Task 6 How to Create Clipping Paths

Clipping paths refer to a method of exporting a file for use in a vector or layout application in a format that masks out part of the image. The most common use is to drop out the background in a product shot so that only the product object is visible. Although the file looks normal in Photoshop, when it is placed in the new application, everything not contained in the path is masked out.

  1. Open the File

    Choose File, Open to launch the desired file.


  2. Create and Name the Path

    Use any of the methods described in the preceding tasks to create a path. In the Paths palette, double-click the Work Path tile and name the path you just created.


  3. Select the Clipping Path

    Select Clipping Path from the Paths palette menu to launch the Clipping Path dialog box. From the Path drop-down list, choose the path you want to use for the clipping path. In this example, you have only two options: None and the path you selected and named in Step 2.


  4. Set the Flatness

    Set the Flatness level to 0.2 and click OK to set the clipping path. The Flatness setting affects how "smooth" the path will be. The pathname in the Paths palette appears in an outlined font to show that a clipping path has been applied using that path.


  5. Save the File as EPS

    To preserve the clipping path along with the file so that the clipping path can be imported into a layout or illustration program, you must save the file in either the TIFF or EPS format. Choose File, Save As to save a copy of the file. From the Format drop-down list in the Save As dialog box, select Photoshop EPS or Photoshop DCS, type a new name for the file, and click Save. (Note that you can save a file in DCS format only if the color mode for the file is CMYK.)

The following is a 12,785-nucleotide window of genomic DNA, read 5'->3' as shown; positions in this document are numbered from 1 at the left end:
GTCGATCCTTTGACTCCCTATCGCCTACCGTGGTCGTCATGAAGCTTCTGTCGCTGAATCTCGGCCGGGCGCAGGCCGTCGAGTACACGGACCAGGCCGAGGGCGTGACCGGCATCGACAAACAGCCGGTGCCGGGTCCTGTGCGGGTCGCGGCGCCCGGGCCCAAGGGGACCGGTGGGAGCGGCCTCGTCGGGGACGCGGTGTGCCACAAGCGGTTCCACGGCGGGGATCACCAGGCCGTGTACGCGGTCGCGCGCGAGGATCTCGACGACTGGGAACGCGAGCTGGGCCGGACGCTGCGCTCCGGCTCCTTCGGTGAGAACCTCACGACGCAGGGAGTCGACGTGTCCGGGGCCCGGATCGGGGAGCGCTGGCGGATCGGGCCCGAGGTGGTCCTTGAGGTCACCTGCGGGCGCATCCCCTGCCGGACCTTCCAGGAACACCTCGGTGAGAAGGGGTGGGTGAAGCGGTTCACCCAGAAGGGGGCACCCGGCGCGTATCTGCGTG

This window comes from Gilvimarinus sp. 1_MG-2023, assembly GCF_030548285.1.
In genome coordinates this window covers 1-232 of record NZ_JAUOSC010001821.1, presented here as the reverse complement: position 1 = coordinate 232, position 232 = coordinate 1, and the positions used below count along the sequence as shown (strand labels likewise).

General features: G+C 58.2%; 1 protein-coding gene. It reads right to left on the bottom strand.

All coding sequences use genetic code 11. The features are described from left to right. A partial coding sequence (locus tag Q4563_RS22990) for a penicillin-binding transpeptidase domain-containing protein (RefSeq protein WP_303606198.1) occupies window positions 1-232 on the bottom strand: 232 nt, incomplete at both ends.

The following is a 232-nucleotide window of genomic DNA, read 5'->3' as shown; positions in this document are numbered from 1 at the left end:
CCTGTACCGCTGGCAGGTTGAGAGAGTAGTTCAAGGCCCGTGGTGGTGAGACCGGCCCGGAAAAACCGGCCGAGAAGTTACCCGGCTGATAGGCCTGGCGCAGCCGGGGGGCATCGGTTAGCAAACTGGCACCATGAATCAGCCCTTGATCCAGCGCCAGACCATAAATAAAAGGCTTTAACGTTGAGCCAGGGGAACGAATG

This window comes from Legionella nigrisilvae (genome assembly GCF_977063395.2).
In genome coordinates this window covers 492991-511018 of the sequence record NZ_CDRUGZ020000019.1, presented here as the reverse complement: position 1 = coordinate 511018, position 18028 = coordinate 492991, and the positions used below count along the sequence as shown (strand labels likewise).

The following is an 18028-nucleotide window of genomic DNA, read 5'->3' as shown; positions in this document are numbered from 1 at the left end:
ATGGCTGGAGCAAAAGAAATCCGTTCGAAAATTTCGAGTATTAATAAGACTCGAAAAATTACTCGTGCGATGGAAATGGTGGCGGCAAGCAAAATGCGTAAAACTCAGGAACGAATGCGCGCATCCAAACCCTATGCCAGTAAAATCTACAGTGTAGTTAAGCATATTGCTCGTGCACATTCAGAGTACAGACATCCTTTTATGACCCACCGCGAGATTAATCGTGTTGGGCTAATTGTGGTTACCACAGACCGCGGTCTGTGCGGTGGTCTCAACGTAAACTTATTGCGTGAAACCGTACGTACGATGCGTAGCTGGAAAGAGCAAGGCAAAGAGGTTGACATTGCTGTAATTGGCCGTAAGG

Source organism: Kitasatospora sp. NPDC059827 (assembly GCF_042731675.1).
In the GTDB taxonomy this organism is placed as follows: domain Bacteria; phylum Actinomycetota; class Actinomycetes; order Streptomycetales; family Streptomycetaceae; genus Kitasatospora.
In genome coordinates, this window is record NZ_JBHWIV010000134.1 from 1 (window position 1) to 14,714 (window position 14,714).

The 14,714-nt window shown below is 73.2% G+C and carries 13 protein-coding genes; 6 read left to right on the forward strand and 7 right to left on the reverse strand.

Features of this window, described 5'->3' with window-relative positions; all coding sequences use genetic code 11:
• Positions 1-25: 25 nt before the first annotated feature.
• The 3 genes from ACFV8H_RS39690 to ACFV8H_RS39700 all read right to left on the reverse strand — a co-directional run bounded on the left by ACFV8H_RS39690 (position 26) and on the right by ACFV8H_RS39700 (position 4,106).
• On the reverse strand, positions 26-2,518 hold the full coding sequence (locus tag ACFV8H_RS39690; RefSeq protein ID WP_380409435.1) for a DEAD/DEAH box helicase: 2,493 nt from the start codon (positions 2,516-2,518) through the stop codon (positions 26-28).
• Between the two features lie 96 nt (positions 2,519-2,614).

6. Set Preview and Data Options

    EPS and DSC files bundle a preview image with the PostScript data for onscreen viewing. The Preview option tells Photoshop what kind of preview file should be created (1 bit, 8 bit, Mac, PC, TIFF, and so on). Encoding determines how the data should be bundled; leave this option set to ASCII if you're unsure. Unless your printer tells you otherwise, you should not select the halftone screen or transfer functions because they can interfere with your printer vendor's settings. Check the PostScript Color Management option if you're using a compatible system. If there are shapes or other vector info you want to attach to the file, enable the Vector Data check box. Finally, don't select Image Interpolation unless you're sure that you will not degrade image quality as you place and resize the image. Click OK to save the file.


How-To Hints

Watching the Flatness

If the resulting path creates printing or PostScript errors, reset the clipping path using a higher Flatness setting (as described in Step 4). A higher Flatness setting creates fewer points when the path is interpreted by the printer, which eliminates most printing errors.